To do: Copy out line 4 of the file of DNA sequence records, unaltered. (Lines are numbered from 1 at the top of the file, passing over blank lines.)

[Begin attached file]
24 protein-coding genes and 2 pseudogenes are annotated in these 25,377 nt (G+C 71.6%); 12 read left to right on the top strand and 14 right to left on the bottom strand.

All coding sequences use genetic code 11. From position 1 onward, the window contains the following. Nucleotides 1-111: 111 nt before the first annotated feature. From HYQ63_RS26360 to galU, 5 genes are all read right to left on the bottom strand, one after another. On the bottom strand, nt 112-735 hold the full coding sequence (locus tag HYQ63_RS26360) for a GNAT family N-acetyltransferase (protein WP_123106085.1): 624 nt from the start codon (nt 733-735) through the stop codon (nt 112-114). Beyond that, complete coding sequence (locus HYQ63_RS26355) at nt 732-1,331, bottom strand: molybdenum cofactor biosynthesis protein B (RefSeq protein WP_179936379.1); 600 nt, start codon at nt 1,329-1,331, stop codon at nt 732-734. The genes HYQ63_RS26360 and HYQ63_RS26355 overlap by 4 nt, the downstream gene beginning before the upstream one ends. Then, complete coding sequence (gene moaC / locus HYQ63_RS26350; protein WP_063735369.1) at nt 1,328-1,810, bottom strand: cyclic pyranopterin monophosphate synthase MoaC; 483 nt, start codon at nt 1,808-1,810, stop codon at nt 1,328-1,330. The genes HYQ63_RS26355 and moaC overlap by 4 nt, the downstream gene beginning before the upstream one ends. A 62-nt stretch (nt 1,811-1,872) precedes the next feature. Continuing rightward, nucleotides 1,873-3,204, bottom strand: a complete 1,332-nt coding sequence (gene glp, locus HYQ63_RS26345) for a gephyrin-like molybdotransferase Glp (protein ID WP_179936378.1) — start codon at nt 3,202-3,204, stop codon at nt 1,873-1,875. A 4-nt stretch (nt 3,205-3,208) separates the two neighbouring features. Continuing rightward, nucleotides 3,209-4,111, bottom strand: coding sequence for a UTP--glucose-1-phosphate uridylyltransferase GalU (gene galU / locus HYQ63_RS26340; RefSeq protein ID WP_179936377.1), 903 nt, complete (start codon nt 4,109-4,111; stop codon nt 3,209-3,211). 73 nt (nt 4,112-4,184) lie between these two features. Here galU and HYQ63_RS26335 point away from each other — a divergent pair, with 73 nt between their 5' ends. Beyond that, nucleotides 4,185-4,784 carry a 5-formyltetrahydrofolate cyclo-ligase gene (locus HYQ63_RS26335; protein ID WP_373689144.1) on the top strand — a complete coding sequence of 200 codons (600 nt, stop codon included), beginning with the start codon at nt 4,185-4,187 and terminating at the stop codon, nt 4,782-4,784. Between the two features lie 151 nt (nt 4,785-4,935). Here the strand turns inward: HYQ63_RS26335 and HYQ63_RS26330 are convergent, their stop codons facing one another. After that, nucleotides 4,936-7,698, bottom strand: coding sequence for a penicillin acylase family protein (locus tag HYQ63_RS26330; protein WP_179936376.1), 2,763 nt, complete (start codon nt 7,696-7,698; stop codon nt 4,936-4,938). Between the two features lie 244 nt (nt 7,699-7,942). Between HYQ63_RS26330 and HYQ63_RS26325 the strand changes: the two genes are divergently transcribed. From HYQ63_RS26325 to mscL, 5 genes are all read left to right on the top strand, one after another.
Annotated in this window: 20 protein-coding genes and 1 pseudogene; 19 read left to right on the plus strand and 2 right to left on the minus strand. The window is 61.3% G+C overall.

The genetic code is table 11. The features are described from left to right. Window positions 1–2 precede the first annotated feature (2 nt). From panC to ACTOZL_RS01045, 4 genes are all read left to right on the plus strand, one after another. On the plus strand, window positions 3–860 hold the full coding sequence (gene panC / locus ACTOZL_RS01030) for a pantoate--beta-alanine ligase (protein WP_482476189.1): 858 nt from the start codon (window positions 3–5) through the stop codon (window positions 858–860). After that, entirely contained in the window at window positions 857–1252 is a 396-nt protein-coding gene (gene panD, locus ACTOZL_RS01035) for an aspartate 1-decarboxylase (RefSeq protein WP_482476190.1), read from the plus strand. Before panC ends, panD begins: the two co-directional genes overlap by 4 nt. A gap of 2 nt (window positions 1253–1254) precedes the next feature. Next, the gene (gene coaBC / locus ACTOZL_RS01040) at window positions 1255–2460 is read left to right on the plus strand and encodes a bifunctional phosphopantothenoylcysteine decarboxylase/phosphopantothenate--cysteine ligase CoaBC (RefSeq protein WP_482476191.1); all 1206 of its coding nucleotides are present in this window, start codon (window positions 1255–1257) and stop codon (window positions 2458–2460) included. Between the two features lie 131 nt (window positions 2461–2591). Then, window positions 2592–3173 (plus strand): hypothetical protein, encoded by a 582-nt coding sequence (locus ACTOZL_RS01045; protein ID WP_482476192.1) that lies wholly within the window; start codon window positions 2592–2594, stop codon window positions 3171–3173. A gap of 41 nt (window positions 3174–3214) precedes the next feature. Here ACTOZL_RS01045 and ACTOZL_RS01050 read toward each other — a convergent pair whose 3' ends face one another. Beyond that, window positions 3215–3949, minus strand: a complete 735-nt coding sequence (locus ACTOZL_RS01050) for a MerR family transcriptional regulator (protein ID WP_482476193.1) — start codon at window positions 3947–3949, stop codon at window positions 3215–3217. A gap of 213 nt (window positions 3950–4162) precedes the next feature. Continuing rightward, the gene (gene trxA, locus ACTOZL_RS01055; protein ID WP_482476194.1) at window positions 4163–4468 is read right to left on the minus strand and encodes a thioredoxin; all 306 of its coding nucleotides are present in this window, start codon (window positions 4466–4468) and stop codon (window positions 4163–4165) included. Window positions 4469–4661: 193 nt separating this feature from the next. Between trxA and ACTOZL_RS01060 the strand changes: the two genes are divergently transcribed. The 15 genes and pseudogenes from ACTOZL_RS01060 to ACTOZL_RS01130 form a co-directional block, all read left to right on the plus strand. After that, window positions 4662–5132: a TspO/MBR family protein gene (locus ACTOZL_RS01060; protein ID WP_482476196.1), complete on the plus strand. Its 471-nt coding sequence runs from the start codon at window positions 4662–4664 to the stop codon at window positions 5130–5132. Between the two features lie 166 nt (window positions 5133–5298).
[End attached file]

The genetic code is table 11. The features are described from left to right. Window positions 1–2 precede the first annotated feature (2 nt). From panC to ACTOZL_RS01045, 4 genes are all read left to right on the plus strand, one after another. On the plus strand, window positions 3–860 hold the full coding sequence (gene panC / locus ACTOZL_RS01030) for a pantoate--beta-alanine ligase (protein WP_482476189.1): 858 nt from the start codon (window positions 3–5) through the stop codon (window positions 858–860). After that, entirely contained in the window at window positions 857–1252 is a 396-nt protein-coding gene (gene panD, locus ACTOZL_RS01035) for an aspartate 1-decarboxylase (RefSeq protein WP_482476190.1), read from the plus strand. Before panC ends, panD begins: the two co-directional genes overlap by 4 nt. A gap of 2 nt (window positions 1253–1254) precedes the next feature. Next, the gene (gene coaBC / locus ACTOZL_RS01040) at window positions 1255–2460 is read left to right on the plus strand and encodes a bifunctional phosphopantothenoylcysteine decarboxylase/phosphopantothenate--cysteine ligase CoaBC (RefSeq protein WP_482476191.1); all 1206 of its coding nucleotides are present in this window, start codon (window positions 1255–1257) and stop codon (window positions 2458–2460) included. Between the two features lie 131 nt (window positions 2461–2591). Then, window positions 2592–3173 (plus strand): hypothetical protein, encoded by a 582-nt coding sequence (locus ACTOZL_RS01045; protein ID WP_482476192.1) that lies wholly within the window; start codon window positions 2592–2594, stop codon window positions 3171–3173. A gap of 41 nt (window positions 3174–3214) precedes the next feature. Here ACTOZL_RS01045 and ACTOZL_RS01050 read toward each other — a convergent pair whose 3' ends face one another. Beyond that, window positions 3215–3949, minus strand: a complete 735-nt coding sequence (locus ACTOZL_RS01050) for a MerR family transcriptional regulator (protein ID WP_482476193.1) — start codon at window positions 3947–3949, stop codon at window positions 3215–3217. A gap of 213 nt (window positions 3950–4162) precedes the next feature. Continuing rightward, the gene (gene trxA, locus ACTOZL_RS01055; protein ID WP_482476194.1) at window positions 4163–4468 is read right to left on the minus strand and encodes a thioredoxin; all 306 of its coding nucleotides are present in this window, start codon (window positions 4466–4468) and stop codon (window positions 4163–4165) included. Window positions 4469–4661: 193 nt separating this feature from the next. Between trxA and ACTOZL_RS01060 the strand changes: the two genes are divergently transcribed. The 15 genes and pseudogenes from ACTOZL_RS01060 to ACTOZL_RS01130 form a co-directional block, all read left to right on the plus strand. After that, window positions 4662–5132: a TspO/MBR family protein gene (locus ACTOZL_RS01060; protein ID WP_482476196.1), complete on the plus strand. Its 471-nt coding sequence runs from the start codon at window positions 4662–4664 to the stop codon at window positions 5130–5132. Between the two features lie 166 nt (window positions 5133–5298).